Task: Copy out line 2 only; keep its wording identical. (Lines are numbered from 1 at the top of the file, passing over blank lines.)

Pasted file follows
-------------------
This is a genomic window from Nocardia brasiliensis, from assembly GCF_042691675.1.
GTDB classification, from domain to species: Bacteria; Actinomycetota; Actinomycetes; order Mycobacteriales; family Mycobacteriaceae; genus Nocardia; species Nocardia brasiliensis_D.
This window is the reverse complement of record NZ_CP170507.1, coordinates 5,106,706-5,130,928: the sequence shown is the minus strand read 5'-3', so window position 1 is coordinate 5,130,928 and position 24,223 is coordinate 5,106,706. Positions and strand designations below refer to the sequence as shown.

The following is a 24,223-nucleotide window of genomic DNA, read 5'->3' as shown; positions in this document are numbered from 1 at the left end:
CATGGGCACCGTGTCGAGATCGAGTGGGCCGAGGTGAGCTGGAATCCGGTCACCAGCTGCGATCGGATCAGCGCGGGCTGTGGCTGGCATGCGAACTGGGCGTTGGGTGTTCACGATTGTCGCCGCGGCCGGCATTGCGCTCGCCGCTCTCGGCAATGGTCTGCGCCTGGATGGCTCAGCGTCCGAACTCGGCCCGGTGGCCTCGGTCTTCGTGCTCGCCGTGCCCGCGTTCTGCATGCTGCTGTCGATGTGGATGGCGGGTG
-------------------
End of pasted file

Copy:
GTDB classification, from domain to species: Bacteria; Actinomycetota; Actinomycetes; order Mycobacteriales; family Mycobacteriaceae; genus Nocardia; species Nocardia brasiliensis_D.